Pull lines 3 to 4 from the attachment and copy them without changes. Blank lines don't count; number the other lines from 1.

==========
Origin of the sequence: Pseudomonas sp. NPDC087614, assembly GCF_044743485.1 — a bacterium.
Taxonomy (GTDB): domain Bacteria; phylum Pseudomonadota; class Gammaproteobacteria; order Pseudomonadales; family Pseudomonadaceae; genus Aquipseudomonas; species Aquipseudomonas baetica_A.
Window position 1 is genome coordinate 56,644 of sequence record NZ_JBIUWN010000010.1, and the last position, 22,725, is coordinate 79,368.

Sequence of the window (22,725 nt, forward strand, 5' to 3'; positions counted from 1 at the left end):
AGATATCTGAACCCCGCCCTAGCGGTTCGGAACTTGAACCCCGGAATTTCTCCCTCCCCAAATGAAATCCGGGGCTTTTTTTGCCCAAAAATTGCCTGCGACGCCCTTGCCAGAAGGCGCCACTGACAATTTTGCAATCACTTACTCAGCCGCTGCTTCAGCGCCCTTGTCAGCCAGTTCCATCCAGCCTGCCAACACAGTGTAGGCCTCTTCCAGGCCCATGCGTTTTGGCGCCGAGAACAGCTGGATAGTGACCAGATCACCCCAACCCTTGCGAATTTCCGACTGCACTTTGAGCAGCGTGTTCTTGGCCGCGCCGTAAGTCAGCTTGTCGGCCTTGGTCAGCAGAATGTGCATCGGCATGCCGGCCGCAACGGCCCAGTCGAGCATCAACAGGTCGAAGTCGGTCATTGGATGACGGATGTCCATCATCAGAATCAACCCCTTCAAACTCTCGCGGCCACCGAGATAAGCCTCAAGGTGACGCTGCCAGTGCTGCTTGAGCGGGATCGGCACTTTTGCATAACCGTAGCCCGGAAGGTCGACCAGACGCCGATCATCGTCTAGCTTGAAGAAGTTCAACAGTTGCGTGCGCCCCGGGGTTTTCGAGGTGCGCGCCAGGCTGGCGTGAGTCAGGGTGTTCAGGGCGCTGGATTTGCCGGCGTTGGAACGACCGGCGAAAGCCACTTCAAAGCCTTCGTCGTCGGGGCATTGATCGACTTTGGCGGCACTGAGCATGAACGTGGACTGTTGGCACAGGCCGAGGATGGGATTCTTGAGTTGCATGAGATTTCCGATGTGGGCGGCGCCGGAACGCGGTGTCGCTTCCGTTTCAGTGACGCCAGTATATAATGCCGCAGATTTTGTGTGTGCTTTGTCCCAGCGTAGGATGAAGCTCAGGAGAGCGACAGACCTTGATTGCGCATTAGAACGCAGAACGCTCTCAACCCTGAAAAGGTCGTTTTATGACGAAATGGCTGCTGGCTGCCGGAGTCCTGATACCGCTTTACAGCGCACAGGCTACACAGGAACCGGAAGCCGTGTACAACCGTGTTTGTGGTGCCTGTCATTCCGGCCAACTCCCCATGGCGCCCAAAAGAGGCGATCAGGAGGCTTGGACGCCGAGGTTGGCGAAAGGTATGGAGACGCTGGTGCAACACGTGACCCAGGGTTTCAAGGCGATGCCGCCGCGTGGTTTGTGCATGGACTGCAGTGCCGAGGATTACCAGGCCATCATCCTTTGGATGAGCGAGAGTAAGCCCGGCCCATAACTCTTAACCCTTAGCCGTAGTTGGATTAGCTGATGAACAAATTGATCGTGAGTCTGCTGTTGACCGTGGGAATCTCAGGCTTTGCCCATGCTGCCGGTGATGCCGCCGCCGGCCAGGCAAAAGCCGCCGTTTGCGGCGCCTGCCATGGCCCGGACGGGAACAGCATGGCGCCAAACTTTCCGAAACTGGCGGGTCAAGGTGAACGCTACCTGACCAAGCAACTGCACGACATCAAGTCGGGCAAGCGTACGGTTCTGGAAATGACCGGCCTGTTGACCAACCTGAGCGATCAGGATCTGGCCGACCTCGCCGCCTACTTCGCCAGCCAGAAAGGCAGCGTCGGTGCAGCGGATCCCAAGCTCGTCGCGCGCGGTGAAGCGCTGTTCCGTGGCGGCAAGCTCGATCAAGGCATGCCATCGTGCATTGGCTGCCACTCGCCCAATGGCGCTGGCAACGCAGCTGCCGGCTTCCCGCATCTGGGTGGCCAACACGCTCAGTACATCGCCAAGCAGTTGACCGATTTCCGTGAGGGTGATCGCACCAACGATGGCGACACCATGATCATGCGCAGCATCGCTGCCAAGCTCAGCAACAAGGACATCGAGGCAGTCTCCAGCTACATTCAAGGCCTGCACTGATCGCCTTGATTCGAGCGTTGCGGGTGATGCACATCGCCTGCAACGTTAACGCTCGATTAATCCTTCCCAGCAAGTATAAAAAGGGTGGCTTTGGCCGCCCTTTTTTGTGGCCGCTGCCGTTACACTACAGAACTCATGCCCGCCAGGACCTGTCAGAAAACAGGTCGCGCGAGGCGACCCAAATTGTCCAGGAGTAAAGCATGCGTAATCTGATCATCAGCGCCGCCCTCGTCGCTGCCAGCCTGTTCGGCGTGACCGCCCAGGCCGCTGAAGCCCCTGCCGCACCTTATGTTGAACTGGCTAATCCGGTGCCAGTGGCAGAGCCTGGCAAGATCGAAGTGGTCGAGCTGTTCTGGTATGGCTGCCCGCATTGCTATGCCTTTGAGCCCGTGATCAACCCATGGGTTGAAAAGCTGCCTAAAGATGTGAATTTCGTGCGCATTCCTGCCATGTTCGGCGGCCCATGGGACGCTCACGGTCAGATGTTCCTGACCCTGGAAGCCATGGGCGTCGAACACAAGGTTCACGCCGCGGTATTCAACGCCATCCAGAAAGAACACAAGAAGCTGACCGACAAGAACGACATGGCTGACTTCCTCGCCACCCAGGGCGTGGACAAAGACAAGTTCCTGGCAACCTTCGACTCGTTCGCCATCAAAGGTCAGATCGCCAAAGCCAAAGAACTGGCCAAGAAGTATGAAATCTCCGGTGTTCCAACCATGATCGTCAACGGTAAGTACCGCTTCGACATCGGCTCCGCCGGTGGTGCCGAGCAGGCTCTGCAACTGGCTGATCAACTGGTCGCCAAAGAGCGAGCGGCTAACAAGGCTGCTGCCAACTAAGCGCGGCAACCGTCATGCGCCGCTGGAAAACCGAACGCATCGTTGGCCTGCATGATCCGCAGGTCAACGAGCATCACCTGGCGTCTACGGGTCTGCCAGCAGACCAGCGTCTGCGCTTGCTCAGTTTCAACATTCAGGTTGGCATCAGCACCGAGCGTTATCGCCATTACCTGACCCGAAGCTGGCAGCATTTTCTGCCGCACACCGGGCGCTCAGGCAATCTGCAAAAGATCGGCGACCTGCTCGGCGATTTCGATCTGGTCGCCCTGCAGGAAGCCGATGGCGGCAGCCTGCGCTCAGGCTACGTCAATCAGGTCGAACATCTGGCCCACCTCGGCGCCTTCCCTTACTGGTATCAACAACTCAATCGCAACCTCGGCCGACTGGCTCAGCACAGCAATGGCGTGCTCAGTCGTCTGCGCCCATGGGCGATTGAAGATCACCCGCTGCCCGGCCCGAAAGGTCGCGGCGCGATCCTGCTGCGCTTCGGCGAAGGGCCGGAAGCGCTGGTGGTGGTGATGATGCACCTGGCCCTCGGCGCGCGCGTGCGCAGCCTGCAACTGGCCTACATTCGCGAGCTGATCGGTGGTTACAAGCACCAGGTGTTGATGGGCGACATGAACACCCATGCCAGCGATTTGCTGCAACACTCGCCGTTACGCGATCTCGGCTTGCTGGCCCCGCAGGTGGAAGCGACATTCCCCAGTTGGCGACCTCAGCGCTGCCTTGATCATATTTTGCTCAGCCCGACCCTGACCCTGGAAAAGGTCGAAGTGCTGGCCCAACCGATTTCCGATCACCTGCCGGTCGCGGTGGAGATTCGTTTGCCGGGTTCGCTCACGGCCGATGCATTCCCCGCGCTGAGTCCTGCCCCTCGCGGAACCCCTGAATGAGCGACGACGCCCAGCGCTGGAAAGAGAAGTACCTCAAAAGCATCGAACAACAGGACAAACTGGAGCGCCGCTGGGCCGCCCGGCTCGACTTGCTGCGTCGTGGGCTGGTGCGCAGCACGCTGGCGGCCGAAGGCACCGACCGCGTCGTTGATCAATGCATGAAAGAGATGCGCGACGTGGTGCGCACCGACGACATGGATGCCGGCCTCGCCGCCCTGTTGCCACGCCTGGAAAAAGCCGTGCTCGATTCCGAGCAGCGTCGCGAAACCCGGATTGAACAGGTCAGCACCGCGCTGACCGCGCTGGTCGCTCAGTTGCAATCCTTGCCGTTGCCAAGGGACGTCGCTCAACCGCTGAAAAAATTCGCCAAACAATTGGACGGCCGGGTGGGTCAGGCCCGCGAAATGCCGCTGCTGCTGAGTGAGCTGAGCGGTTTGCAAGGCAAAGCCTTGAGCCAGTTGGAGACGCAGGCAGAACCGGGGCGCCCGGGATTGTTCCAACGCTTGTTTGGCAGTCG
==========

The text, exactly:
Window position 1 is genome coordinate 56,644 of sequence record NZ_JBIUWN010000010.1, and the last position, 22,725, is coordinate 79,368.

Sequence of the window (22,725 nt, forward strand, 5' to 3'; positions counted from 1 at the left end):